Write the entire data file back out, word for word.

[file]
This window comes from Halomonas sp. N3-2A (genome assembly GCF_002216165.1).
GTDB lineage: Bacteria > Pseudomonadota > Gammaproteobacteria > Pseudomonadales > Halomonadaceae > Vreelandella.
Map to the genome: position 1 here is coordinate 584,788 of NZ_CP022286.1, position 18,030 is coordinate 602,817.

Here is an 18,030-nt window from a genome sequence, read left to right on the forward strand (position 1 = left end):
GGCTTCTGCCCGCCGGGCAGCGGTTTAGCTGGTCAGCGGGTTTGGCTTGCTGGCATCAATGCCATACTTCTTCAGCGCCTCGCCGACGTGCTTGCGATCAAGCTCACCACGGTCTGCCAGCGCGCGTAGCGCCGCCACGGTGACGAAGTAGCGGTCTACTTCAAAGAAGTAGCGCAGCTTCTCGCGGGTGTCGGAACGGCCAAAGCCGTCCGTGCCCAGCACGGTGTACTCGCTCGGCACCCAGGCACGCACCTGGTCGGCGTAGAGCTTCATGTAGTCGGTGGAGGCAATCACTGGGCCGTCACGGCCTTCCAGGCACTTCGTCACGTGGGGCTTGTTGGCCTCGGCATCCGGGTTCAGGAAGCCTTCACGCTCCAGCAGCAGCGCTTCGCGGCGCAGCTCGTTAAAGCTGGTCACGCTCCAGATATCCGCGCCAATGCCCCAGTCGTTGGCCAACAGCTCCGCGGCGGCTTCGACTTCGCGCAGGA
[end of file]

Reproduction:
This window comes from Halomonas sp. N3-2A (genome assembly GCF_002216165.1).
GTDB lineage: Bacteria > Pseudomonadota > Gammaproteobacteria > Pseudomonadales > Halomonadaceae > Vreelandella.
Map to the genome: position 1 here is coordinate 584,788 of NZ_CP022286.1, position 18,030 is coordinate 602,817.

Here is an 18,030-nt window from a genome sequence, read left to right on the forward strand (position 1 = left end):
GGCTTCTGCCCGCCGGGCAGCGGTTTAGCTGGTCAGCGGGTTTGGCTTGCTGGCATCAATGCCATACTTCTTCAGCGCCTCGCCGACGTGCTTGCGATCAAGCTCACCACGGTCTGCCAGCGCGCGTAGCGCCGCCACGGTGACGAAGTAGCGGTCTACTTCAAAGAAGTAGCGCAGCTTCTCGCGGGTGTCGGAACGGCCAAAGCCGTCCGTGCCCAGCACGGTGTACTCGCTCGGCACCCAGGCACGCACCTGGTCGGCGTAGAGCTTCATGTAGTCGGTGGAGGCAATCACTGGGCCGTCACGGCCTTCCAGGCACTTCGTCACGTGGGGCTTGTTGGCCTCGGCATCCGGGTTCAGGAAGCCTTCACGCTCCAGCAGCAGCGCTTCGCGGCGCAGCTCGTTAAAGCTGGTCACGCTCCAGATATCCGCGCCAATGCCCCAGTCGTTGGCCAACAGCTCCGCGGCGGCTTCGACTTCGCGCAGGA